Brooklyn Assemblyman Charles Barron— a self-proclaimed black radical and socialist — and his wife, Councilwoman Inez Barron, blasted the federal government for not paying attention to the mudslide and flooding in Sierra Leone.
More than 1,000 people have died from the Aug. 14 mudslide and flood, according to Elenoroh Jokomie Metzger, the head of the women of Regent, and Reverend Bishop Emeritus Arnold Temple. Rescuers and aid groups predicted that it was unlikely that the majority of the more than 600 individuals who went missing would survive. Sierra Leonean immigrant and New York City resident Prince Valcarcel, along with his niece, lost at least six relatives.
Roughly 60 community residents and leaders gathered at St. Paul Baptist Church in the East New York section of Brooklyn — which the Barrons represent — for the “Show Your Love for Sierra Leone” fundraiser on Monday night. Sponsors included the Barrons and the Union of Sierra Leonean Organizations in NYC.
At the time Barron made his comments, the U.S. government was tending to the victims of Hurricane Harvey in the Houston area, where catastrophic flooding has paralyzed the city.
Charles Barron noted that the death of 16 individuals after two vehicle attacks in Spain as well as three deaths in the aftermath of the white nationalist rally in Charlottesville, Va. received more coverage than the mudslides.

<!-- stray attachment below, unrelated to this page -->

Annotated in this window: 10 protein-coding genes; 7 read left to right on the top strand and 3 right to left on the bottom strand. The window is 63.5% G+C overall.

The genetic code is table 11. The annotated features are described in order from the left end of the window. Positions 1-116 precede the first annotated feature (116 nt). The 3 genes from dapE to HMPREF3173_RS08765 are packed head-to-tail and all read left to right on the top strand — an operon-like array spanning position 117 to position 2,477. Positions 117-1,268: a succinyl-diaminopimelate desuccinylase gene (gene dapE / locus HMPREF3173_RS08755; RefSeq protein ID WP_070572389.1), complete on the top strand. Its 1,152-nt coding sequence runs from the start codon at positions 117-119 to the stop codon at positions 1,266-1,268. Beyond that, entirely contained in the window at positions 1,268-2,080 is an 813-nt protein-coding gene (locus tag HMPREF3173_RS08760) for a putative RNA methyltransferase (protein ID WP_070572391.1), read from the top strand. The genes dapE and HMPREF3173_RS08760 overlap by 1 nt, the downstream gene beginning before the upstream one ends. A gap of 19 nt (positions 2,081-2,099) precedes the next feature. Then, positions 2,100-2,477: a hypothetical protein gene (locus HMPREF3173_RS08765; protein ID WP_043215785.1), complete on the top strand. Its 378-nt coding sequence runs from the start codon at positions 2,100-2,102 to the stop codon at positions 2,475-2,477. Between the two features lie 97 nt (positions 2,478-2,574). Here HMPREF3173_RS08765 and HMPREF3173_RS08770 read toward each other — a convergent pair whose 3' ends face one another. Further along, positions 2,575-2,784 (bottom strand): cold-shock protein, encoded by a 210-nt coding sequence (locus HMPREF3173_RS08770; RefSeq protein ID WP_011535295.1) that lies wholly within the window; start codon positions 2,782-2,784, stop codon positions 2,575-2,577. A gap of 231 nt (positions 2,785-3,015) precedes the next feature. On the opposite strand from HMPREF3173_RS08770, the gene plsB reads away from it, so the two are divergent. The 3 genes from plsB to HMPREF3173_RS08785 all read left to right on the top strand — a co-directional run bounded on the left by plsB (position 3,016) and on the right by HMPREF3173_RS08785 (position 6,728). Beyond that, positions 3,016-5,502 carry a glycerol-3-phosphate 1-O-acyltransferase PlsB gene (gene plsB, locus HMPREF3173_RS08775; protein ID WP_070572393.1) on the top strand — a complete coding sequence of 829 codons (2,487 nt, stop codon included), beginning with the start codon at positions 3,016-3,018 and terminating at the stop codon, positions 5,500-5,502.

“We will not allow this nation, this city to prioritize the death of Europeans … We will not allow them to prioritize the death of the three people who died in Virginia, Charlottesville, all over the news and forget about the thousands of Africans that died in Sierra Leone,” Barron said.
He added that there was also a mudslide in the Democratic Republic of Congo that claimed 200 lives.
His wife, Inez Barron, said that they received a call informing them of the “severity” of the circumstances in in Sierra Leone.
“When black communities are traumatized and suffer disasters … this society, this government does not publicize the issue, whether it’s right here, down to the Southern states that suffered the disaster or whether it’s across the seas,” Barron said. “So we certainly know that we have an obligation to respond to the need of the people wherever they are, whether they’re local, national or international.”
The Barrons run Operation P.O.W.E.R., a community organization that draws from the ideology of the Black Panther Party— to which Charles Barron once belonged — mostly controls the Democratic party in East New York and was one of the fundraiser’s sponsors.